Hockey World League Final: India face Germany in 3rd place play-off
India will look to finish off their Hockey World League Final campaign on a high when they face Germany in the 3rd/4th place play-off on Sundayother sports Updated: Dec 09, 2017 23:47 IST
For Manpreet Singh and Co, this will be the last opportunity to impress a hockey-fanatic crowd at the Kalinga Stadium on Sunday when they take on world No 5 Germany in their bronze-medal match at the Hockey World League Final.
The last competitive match of the year could not have been more important for Sjoerd Marijne’s India in the overall context of team building for next year’s busy calendar. India will be putting in place a ‘three-peak’ strategy for the Commonwealth Games (Gold Coast), Asian Games (Jakarta) and the World Cup in Bhubaneswar.
Marijne’s India team is a work in progress as they stitch together a team capable of beating the top countries in FIH competitions, something they have failed to do consistently in recent times. India have only won bronze in the 2014-15 Hockey World League Final at Raipur and silver in the 2016 Champions Trophy in London, the first few medals after a lengthy drought.
This Indian team is its own enemy. It is capable of traversing from sublime to uninspiring in no time --- sometime in the same match. Interestingly, India’s recent surge on the ranking chart started with their win against Germany in the 2012-13 HWL Final in New Delhi. And, they would love to do so here on Sunday.
At the ongoing HWL Final here, the team got off to a rousing start by holding reigning world and HWL champions Australia to a draw. They slumped to a 1-2 defeat against England before dishing out a forgettable performance against Germany (0-2) to round off their preliminary round engagements at the bottom of the pool.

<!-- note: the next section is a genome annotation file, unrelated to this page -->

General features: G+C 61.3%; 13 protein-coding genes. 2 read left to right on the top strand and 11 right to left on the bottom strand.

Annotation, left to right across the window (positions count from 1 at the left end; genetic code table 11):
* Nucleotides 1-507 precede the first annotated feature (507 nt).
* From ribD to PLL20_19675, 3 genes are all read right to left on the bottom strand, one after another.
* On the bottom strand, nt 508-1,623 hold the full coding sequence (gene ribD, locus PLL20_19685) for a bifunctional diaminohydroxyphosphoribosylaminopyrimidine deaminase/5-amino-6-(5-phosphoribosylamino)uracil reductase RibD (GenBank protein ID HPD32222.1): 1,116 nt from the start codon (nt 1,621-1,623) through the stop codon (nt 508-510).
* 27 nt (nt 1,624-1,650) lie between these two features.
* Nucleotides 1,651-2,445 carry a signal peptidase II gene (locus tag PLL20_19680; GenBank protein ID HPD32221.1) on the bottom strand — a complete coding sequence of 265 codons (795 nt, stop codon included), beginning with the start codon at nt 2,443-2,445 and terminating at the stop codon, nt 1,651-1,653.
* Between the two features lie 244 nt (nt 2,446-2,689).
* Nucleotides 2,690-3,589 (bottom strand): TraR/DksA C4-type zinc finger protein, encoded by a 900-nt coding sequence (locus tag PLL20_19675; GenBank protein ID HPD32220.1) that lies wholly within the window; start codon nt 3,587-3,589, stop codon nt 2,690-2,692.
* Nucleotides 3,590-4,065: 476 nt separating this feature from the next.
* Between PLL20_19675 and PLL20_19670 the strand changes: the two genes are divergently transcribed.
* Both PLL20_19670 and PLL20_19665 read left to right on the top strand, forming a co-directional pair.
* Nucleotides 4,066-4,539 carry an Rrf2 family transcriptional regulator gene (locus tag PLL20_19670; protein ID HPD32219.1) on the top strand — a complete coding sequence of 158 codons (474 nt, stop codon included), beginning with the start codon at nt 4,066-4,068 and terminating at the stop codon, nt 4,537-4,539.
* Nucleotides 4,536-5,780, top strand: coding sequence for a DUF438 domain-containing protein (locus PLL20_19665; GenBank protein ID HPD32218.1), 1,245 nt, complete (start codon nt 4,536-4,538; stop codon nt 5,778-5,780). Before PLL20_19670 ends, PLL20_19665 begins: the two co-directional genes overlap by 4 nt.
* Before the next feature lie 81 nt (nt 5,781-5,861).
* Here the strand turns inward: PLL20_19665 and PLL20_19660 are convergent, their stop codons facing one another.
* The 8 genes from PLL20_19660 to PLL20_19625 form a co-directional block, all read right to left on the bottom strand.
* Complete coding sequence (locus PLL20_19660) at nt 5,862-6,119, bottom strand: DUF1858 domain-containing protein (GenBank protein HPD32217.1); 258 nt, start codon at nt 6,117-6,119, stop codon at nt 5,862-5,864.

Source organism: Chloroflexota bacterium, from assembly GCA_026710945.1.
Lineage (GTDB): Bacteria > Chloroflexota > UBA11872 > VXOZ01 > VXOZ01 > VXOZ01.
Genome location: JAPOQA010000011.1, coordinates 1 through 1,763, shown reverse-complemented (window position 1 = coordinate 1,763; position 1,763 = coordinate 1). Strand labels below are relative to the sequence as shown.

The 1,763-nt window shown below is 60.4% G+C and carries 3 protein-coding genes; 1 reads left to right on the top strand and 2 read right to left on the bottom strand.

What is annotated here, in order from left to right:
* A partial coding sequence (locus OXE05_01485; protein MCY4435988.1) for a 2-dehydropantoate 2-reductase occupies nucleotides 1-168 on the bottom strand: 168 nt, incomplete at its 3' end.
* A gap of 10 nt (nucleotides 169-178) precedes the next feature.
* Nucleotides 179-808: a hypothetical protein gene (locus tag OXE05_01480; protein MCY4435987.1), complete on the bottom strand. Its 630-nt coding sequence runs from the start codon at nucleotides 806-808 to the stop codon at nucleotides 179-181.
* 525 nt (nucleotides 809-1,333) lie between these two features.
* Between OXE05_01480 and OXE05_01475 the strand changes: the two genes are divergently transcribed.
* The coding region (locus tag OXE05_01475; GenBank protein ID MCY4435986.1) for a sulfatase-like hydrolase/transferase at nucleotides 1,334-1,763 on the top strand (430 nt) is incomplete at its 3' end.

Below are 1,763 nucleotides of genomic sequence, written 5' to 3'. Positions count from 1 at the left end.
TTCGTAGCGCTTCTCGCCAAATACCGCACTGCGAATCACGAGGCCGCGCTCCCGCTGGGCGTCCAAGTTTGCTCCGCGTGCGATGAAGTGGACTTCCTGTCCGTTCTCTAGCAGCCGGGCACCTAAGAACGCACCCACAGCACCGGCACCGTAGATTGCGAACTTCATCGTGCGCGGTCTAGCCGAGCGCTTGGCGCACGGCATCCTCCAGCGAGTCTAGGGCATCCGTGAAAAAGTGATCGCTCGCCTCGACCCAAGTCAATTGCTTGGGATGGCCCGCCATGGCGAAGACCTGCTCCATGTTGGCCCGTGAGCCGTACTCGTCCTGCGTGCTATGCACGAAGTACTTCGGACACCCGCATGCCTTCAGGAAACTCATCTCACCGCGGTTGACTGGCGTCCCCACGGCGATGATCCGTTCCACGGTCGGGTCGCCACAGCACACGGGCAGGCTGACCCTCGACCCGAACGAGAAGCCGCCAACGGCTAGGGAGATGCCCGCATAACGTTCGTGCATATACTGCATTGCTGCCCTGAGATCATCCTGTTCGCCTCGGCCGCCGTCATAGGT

However, the format allowed them one more chance and they showed tremendous grit, tactical discipline and application in getting the better of Olympic silver medallists Belgium via sudden death shootout 3-3 (3-2) in the quarter-final, although they could have won in regulation time.
In the semi-final against Argentina on Friday, they were undone by a downpour. They were also upended by their initial inability to adapt tactically to the conditions, something the Argentines did manage. The result: Despite a stirring comeback in the last two quarters, Marijne’s boys failed to find the equaliser and lost by a solitary goal.
Thus, the importance of Sunday’s encounter needs to be looked in the overall context of their progress as a team. Winning bronze will leave them in high spirits for next year’s hectic schedule. It will also help them retain the bronze they bagged in Raipur and thus preserve the ranking points.
Time for the boys to at least win it for the fans, who braved heavy rains on Friday to support the team.